The best times to visit Shenandoah National Park are spring and fall. Wildflowers are in bloom during the spring months, and the park is well known for fall foliage. Nearly all park facilities close during the winter months. Facilities are generally open from late-March through November. Skyline Drive is the only public road in the park, and it is open year-round, although it does close often during the winter due to inclement weather.
Weather in Shenandoah National Park can vary by as much as 10 degrees from the valley to the mountains. Be sure to check the weather forecast before your visit and dress in layers. Winters are cold, with snow and ice occurring regularly. Winter months are a great time to take in the scenic views. Summer months can be humid and hot with frequent rain.
Camping is available in the park in both developed campgrounds and the backcountry. Mathews Arm, Big Meadows, and Loft Mountain campgrounds are RV friendly. Campground reservations can be made online at recreation.gov up to six months in advance.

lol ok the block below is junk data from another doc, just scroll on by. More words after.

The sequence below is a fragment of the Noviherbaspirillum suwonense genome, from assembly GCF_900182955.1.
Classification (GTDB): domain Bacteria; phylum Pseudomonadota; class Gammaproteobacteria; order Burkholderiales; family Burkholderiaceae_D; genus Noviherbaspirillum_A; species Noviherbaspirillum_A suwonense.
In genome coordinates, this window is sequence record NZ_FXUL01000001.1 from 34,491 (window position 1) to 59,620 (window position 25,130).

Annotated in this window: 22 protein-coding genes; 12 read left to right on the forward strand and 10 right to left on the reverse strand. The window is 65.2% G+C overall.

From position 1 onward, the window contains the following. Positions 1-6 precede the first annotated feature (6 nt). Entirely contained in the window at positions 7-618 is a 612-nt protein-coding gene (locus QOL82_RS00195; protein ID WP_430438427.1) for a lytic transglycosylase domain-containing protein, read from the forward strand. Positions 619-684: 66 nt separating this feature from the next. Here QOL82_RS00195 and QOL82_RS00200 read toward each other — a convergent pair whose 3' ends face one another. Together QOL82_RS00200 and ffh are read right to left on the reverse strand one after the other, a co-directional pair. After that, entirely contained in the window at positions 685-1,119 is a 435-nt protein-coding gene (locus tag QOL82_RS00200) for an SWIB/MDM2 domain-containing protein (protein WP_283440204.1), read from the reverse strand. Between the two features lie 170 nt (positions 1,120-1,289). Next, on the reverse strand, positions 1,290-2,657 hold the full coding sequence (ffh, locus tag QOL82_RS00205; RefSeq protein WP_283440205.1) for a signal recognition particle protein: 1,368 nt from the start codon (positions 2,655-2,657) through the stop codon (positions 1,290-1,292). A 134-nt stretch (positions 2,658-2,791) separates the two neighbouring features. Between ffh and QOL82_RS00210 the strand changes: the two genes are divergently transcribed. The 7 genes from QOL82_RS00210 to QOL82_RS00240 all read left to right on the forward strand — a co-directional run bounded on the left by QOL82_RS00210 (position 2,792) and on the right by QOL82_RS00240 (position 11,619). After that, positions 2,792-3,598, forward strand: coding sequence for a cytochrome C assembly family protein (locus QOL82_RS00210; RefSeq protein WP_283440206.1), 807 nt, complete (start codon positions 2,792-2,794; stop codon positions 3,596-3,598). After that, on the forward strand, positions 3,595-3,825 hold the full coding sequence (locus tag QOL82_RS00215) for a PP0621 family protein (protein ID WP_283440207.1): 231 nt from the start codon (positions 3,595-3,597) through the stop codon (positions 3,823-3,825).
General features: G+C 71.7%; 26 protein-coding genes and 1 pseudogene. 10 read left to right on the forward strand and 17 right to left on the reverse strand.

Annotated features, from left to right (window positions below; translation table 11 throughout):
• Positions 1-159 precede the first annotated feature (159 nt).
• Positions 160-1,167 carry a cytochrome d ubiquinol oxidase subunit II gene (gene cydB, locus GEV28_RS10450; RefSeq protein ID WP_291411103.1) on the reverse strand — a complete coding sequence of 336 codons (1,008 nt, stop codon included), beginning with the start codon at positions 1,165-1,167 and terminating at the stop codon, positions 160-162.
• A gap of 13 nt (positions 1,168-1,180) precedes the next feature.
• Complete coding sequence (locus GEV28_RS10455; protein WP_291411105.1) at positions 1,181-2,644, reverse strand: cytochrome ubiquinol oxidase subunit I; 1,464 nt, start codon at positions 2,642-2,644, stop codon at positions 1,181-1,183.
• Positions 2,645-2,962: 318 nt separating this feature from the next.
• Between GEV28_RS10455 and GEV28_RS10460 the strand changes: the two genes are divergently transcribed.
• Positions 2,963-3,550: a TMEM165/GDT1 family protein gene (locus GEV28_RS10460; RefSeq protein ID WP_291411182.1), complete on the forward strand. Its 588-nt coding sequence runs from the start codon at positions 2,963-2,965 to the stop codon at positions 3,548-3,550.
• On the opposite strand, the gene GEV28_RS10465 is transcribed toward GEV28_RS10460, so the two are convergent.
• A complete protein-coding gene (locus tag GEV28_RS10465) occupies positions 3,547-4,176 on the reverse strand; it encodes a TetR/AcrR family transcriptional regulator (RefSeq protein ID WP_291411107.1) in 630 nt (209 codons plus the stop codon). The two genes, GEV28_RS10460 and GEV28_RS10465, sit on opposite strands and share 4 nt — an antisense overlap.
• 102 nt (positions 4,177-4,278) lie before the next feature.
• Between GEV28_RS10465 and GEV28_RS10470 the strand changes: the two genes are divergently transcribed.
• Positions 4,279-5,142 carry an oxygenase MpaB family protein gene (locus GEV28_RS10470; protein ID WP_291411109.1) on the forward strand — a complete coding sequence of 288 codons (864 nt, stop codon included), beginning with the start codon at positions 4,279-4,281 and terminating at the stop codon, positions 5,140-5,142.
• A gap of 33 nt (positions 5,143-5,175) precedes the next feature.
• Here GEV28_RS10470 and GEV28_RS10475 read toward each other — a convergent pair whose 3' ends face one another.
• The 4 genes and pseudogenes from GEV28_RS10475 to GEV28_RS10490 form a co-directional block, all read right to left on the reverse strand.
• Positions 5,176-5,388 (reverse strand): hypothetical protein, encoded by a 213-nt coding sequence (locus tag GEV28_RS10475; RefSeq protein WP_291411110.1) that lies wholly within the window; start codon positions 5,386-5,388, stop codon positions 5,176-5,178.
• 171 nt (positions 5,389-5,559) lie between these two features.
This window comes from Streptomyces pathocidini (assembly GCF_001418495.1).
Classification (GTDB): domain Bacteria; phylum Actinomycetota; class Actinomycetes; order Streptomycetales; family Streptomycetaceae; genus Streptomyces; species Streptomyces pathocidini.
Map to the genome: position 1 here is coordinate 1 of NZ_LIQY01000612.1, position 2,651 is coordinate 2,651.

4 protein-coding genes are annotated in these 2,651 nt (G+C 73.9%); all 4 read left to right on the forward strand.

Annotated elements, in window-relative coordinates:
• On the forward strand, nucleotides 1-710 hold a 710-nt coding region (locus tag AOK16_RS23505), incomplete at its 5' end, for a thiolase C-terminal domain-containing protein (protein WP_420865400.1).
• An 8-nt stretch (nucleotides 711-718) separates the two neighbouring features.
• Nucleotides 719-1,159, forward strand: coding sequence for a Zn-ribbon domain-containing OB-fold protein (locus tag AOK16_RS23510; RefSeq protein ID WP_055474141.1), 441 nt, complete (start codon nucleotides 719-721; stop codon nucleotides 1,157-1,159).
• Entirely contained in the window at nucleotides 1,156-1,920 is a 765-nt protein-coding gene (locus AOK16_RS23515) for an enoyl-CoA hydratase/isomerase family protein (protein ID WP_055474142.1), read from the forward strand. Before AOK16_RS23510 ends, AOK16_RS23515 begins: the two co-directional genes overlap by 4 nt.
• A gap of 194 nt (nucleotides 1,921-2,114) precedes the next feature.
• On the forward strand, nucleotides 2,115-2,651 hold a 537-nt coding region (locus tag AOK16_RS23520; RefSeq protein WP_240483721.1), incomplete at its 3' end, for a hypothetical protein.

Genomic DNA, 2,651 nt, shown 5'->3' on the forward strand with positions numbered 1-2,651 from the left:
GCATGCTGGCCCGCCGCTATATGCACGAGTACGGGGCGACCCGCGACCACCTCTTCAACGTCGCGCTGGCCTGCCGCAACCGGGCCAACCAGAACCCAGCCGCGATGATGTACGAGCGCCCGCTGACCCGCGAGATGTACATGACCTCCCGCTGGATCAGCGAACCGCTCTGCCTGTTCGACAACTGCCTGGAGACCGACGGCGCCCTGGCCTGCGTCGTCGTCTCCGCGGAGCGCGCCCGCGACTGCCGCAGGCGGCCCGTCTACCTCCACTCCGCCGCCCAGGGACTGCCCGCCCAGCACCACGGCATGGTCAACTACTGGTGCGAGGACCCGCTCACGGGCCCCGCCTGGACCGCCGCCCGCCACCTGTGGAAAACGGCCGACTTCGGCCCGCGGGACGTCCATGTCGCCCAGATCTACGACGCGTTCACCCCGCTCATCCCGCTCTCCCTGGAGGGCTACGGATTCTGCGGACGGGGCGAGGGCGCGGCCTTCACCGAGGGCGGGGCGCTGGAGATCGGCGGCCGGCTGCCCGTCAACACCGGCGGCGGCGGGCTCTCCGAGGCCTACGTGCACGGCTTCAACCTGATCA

WiFi is available at several locations within the park, and cell coverage varies throughout the park boundaries.
3. Great Smoky Mountains National Park
Located along the border of North Carolina and Tennessee is the nation’s most visited national park. Great Smoky Mountains National Park is primarily known for its plant and animal life, stunning views, and history. The park is popular with visitors year-round and offers hiking, biking, fishing, beautiful drives, and horseback riding.